Two Protestants in Kazakhstan's capital Astana were fined nearly four weeks' average wages in December 2013 for possessing Christian texts which the court found to be "extremist".
That's according to court documents seen by Forum 18 News Service, which in a story by Felix Corley wrote that one of the books had been banned as "extremist" one month after it was seized from one of those fined.
Kazakhstan is a country in Central Asia, with its smaller part west of the Ural River in Eastern Europe.
However, Forum 18 was unable to find a court decision banning any of the other texts as "extremist."
Protestants have repeatedly rejected to Forum 18 accusations by state bodies that works confiscated from them are "extremist," and deserve to be banned.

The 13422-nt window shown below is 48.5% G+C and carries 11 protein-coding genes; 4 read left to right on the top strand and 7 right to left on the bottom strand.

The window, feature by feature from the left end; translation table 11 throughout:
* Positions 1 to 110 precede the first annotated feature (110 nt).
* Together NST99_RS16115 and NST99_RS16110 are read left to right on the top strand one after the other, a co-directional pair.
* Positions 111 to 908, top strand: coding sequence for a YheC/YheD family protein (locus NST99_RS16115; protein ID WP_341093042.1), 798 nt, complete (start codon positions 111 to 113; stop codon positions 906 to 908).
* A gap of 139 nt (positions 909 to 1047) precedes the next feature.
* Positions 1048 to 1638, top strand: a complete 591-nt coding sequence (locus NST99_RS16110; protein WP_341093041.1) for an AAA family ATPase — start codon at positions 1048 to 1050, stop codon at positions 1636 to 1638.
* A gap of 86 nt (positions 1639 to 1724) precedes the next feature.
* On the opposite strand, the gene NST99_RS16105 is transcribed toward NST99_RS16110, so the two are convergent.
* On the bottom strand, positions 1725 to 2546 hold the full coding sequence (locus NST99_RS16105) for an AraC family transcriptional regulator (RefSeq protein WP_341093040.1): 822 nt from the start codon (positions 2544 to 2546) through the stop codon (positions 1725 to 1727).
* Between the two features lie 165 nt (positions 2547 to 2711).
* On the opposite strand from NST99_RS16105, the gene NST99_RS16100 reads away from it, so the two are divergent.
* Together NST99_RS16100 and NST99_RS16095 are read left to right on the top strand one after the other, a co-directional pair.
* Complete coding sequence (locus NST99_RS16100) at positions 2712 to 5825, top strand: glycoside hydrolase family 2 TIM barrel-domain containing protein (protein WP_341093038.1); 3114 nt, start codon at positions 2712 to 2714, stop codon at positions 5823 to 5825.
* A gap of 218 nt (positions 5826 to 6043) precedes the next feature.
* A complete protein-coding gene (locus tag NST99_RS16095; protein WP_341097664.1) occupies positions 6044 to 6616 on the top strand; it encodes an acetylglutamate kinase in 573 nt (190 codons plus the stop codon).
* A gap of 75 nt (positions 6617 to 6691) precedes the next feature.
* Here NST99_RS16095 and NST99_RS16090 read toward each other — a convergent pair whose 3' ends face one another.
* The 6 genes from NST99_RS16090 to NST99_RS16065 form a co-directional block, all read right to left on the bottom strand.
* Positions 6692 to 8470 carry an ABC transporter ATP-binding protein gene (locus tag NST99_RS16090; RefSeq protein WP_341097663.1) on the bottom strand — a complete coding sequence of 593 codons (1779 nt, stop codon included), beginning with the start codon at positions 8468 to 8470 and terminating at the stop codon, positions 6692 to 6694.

Because court hearings to rule whether materials are "extremist" take place unannounced and because no published list of banned books appears to exist, people in Kazakhstan remain unaware of what has and has not been banned.
Forum 18 said the unannounced nature of court hearings also makes it impossible for book publishers, distributors, readers or free speech advocates to challenge court-ordered bans.
The government's Agency of Religious Affairs (ARA) - which is often represented in "extremism" court hearings - does not publish on its website a list of religious books banned by the courts as "extremist."
Forum 18 has repeatedly asked the ARA for such a list, most recently on January 6, but has not received a copy.
Saktagan Sadvokasov, the ARA spokesperson, declined to tell Forum 18 where people can get a copy of the list. He insisted that such bans were imposed by the courts, not by his Agency.